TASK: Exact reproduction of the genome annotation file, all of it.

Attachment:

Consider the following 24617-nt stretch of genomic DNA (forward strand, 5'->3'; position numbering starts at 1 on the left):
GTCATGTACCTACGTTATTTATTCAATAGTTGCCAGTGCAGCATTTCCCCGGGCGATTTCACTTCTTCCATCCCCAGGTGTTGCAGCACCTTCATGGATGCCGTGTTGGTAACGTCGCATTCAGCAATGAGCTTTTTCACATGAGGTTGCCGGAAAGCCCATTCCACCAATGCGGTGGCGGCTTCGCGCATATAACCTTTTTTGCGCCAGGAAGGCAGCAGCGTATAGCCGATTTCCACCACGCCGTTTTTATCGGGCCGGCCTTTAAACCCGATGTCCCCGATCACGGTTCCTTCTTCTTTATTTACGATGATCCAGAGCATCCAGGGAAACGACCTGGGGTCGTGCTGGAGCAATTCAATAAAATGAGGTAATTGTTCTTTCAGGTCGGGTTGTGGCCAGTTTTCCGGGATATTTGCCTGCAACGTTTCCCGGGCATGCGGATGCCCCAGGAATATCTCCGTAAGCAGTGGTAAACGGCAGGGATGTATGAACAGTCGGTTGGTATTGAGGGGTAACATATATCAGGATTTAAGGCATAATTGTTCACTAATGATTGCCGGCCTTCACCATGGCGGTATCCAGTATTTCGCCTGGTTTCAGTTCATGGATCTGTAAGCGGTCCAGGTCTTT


Consider the following 24617-nt stretch of genomic DNA (forward strand, 5'->3'; position numbering starts at 1 on the left):
GTCATGTACCTACGTTATTTATTCAATAGTTGCCAGTGCAGCATTTCCCCGGGCGATTTCACTTCTTCCATCCCCAGGTGTTGCAGCACCTTCATGGATGCCGTGTTGGTAACGTCGCATTCAGCAATGAGCTTTTTCACATGAGGTTGCCGGAAAGCCCATTCCACCAATGCGGTGGCGGCTTCGCGCATATAACCTTTTTTGCGCCAGGAAGGCAGCAGCGTATAGCCGATTTCCACCACGCCGTTTTTATCGGGCCGGCCTTTAAACCCGATGTCCCCGATCACGGTTCCTTCTTCTTTATTTACGATGATCCAGAGCATCCAGGGAAACGACCTGGGGTCGTGCTGGAGCAATTCAATAAAATGAGGTAATTGTTCTTTCAGGTCGGGTTGTGGCCAGTTTTCCGGGATATTTGCCTGCAACGTTTCCCGGGCATGCGGATGCCCCAGGAATATCTCCGTAAGCAGTGGTAAACGGCAGGGATGTATGAACAGTCGGTTGGTATTGAGGGGTAACATATATCAGGATTTAAGGCATAATTGTTCACTAATGATTGCCGGCCTTCACCATGGCGGTATCCAGTATTTCGCCTGGTTTCAGTTCATGGATCTGTAAGCGGTCCAGGTCTTT